60

I print out the output of C preprocessor by using

gcc -E a.c

The output contains many lines like

# 1 "a.c"
# 1 "<built-in>"
# 1 "<command-line>"
# 1 "a.c"
# 1 "c:\\mingw\\bin\\../lib/gcc/mingw32/4.5.0/../../../../include/stdio.h" 1 3
# 19 "c:\\mingw\\bin\\../lib/gcc/mingw32/4.5.0/../../../../include/stdio.h" 3
# 1 "c:\\mingw\\bin\\../lib/gcc/mingw32/4.5.0/../../../../include/_mingw.h" 1 3
# 31 "c:\\mingw\\bin\\../lib/gcc/mingw32/4.5.0/../../../../include/_mingw.h" 3

# 32 "c:\\mingw\\bin\\../lib/gcc/mingw32/4.5.0/../../../../include/_mingw.h" 3
# 20 "c:\\mingw\\bin\\../lib/gcc/mingw32/4.5.0/../../../../include/stdio.h" 2 3

I never seen this kind of syntax in C. Can someone explain what this is doing?

75

These lines are hints for debugging (where the code following the line actually came from)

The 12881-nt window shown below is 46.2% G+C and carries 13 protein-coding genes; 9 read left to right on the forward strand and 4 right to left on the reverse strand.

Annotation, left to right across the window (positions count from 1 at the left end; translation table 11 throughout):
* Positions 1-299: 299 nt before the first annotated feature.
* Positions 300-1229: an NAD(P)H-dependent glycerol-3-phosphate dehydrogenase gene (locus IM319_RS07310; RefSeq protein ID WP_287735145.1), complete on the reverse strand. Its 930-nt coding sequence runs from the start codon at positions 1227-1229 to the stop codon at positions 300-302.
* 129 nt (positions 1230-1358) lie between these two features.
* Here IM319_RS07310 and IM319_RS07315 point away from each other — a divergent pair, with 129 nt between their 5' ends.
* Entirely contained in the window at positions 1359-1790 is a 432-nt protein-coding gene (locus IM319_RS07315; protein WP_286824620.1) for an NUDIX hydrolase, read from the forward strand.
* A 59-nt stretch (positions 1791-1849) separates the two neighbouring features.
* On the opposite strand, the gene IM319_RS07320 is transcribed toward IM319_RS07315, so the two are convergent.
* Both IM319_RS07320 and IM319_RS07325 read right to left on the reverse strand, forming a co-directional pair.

# line-number "source-file" [flags]

Meaning of flags (space separated):

  • 1 - Start of a new file
  • 2 - Returning to previous file
  • 3 - Following text comes from a system header file (#include <> vs #include "")
  • 4 - Following text should be treated as being wrapped in an implicit extern "C" block.
45

These linemarkers are mentioned in man gcc for -P option.

The -P option is specifically meant to get rid of these lines for clarity:

gcc -E -P source.c

See detailed documentation (answered before).

1

Those are line synchronization directives, which allow gcc to give correct error messages for errors in #included files. Other preprocessors (such as yacc/bison) use the same mechanism to relate C errors to the correct lines in the input .y file.

  • No, other C code generators like bison should emit #line preprocessor directives.... – Basile Starynkevitch Jul 19 '15 at 9:11

Your Answer

By clicking “Post Your Answer”, you agree to our terms of service, privacy policy and cookie policy

Not the answer you're looking for? Browse other questions tagged or ask your own question.